ONE of the major concerns that Bank Negara Malaysia has always expressed when presenting its annual report is the nation’s very high percentage of household debts.
At 80% to the gross domestic product (GDP), it’s certainly one of the world’s highest, if not the highest.
But what has been done all these years to address this acute national problem?
As we all know, household debts to the average salaried Malaysian largely boils down to three reasons – housing and car loans, and the use of credit cards.
A housing loan is normally the biggest lifetime investment for Malaysian employees and owning a house becomes a priority especially for married couples on top of a car.
In developed countries, including Singapore with their very well networked public transport system, owning a car is not a necessity like in Malaysia, rather it’s a luxury.
For instance, we built our mass transit systems in the Klang Valley only in the last few decades while in other cities and towns, bus services are the norm.
Although billions have been invested in the LRT and the MRT, large sections of the working population still can’t avail themselves of these seamless travel modes because the rail lines are a distance away from their workplace.
The pressure for space on LRT or MRT is greatest during morning rush hours, when people need to reach their offices or factories on time, but only for those lucky enough to have their workplace close to the rail tracks.
For others, they still need a car which is why car ownership ratio in Malaysia is again arguably one of the the world’s highest.
Affordable houses, as promoted by developers to the average salaried person, is only affordable on paper but not quite when he or she looks at their payslip.
Coupled with the necessity of a car, both housing and car loans at the end of the day leave very little for them to make ends meet.
This is where banks cash in on offering a credit card or two, which have ready takers, and before too long a person realises he or she is in debt rather deeply.
The Counselling and Financial Management unit under Bank Negara, better known as AKPK, was set up especially to educate people on prudent spending but because of these basic necessities that they have to commit themselves to, the number of borrowers going into bankruptcy even among the Gen Y or millennials is rising.
This is indeed a most worrying trend in our nation building, moving forward.
What can be done actually by way of out-of-the-box approaches before things really get out of hand?
I take the liberty here to suggest making houses and cars much more affordable.
Land is a major price component in the housing industry and land being a state matter, how about state governments freeing up more idle land especially in the surburbs for development of truly affordable homes?
Taxes for building materials used in such people’s housing construction could either be lowered or abolished to ease up on the pricing of the houses at end of the day.
Prices of such houses are also influenced by the delays developers face in getting the myriad of approvals from the authorities due to bureaucratic red-tape.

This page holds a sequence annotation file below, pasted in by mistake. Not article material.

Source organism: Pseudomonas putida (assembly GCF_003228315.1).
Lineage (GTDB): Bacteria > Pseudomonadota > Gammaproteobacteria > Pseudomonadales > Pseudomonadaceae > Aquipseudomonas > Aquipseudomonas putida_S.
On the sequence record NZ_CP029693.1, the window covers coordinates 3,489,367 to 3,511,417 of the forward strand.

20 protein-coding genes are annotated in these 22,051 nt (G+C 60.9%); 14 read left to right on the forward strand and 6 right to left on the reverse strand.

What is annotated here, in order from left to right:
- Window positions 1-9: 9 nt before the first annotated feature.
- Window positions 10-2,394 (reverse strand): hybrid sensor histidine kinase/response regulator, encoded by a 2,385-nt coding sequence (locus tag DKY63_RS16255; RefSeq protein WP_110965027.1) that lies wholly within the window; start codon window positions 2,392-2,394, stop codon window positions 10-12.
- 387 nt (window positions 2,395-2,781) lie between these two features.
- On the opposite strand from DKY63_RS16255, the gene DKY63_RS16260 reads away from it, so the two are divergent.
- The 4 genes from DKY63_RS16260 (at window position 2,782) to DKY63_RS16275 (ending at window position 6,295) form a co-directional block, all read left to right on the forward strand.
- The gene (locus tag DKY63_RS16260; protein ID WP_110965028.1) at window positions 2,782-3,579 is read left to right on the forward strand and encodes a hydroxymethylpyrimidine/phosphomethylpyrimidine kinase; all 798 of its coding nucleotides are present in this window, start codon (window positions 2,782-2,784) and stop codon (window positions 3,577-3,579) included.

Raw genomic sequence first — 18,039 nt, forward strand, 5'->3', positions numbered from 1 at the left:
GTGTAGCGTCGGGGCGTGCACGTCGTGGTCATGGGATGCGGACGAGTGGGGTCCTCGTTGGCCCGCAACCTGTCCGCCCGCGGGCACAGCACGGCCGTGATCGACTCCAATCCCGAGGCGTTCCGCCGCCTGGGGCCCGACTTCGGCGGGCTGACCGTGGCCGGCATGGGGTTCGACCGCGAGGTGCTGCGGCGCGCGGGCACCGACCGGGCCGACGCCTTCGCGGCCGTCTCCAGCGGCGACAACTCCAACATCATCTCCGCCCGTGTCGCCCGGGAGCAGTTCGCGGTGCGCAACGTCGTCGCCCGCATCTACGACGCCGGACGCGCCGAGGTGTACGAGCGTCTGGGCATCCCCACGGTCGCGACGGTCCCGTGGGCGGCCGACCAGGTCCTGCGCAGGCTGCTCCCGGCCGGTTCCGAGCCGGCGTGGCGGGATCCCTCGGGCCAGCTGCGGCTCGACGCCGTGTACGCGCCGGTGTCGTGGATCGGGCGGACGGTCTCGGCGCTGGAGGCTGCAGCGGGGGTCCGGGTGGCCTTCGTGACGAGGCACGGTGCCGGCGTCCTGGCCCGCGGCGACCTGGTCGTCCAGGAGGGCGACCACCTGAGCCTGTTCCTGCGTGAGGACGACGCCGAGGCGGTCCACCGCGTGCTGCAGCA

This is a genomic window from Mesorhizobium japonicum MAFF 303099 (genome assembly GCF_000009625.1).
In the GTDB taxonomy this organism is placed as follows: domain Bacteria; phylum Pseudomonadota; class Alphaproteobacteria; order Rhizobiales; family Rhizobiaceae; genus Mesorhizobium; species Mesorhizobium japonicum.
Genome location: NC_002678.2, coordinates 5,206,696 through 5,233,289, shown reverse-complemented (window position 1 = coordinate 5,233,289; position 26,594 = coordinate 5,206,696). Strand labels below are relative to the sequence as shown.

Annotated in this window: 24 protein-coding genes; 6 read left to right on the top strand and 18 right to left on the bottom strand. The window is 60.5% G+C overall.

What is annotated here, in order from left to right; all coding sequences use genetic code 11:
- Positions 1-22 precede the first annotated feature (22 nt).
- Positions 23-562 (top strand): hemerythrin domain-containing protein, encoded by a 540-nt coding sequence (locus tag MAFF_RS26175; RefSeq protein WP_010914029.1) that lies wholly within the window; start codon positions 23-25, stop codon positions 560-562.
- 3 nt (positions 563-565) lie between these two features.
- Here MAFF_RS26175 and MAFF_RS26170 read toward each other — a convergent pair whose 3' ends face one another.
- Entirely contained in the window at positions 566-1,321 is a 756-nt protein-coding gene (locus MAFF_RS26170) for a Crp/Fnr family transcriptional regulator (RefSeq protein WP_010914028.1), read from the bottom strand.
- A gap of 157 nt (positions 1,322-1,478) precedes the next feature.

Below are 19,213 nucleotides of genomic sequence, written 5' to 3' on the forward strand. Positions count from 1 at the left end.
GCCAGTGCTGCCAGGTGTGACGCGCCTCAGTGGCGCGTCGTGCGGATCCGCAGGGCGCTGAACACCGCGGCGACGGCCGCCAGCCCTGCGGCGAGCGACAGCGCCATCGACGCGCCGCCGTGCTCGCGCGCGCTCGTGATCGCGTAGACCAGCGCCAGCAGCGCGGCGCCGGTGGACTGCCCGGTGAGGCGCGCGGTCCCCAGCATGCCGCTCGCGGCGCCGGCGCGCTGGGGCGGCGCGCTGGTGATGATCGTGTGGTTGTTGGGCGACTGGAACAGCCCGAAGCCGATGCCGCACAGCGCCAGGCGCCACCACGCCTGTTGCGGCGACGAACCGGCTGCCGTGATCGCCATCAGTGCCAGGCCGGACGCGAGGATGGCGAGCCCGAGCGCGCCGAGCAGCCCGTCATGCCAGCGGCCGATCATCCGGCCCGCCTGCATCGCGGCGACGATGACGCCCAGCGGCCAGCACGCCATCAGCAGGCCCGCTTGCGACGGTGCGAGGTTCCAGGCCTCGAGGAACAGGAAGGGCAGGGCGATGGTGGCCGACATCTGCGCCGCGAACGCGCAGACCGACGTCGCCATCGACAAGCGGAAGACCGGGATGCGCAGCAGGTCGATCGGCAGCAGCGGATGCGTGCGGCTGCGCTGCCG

In this regard, the local government and Housing Ministry should see to it that the delays are minimised or, better still, create a zero delay environment.
And finally, the authorities should chip in by capping the profit margins reaped by developers for such houses instead of allowing market forces to wreak havoc on buyers’ pockets, especially those struggling to own their first house.
Every non-civil servant envies civil servants for paying only 4% for their housing loans taken from the Ministry of Finance’s Housing Division compared with the much higher market rates for others.
How about Bank Negara considering bridging this wide gap?
There are hundreds of thousands of such people begging banks to give them a loan but the rate of rejection is said to be very high due to diminishing disposal income. The same goes with car loans.
We need to make cars more affordable by reducing taxes on whatever materials required in car-making.
It is also a financial trauma for most average salaried workers having about half of their paycheque going into paying their monthly instalment for a period of seven long years.
It’s actually even more crucial to bring car prices down because unlike a house, the value of a car depreciates by the day.
There are so many cases of borrowers having their cars repossessed by banks for payment defaults.
That’s not the end of the car owner’s trauma. After the car is repossessed, the borrower still needs to top up with banks because the resell value is much lower than the outstanding loans.
And certainly the rampant use of credit cards is a critical issue facing millions of Malaysians.
Not to mention the very high interest rates charged for credit cards.
By the same token, Bank Negara could revisit these charges and strictly enforce limits on the number of cards an average salaried-person can carry instead of multiple banks offering one to a single person as is the practice.
I strongly believe that if these measures can be implemented, more of our financially strapped citizens could sleep much better at night and Malaysians’ general health will improve.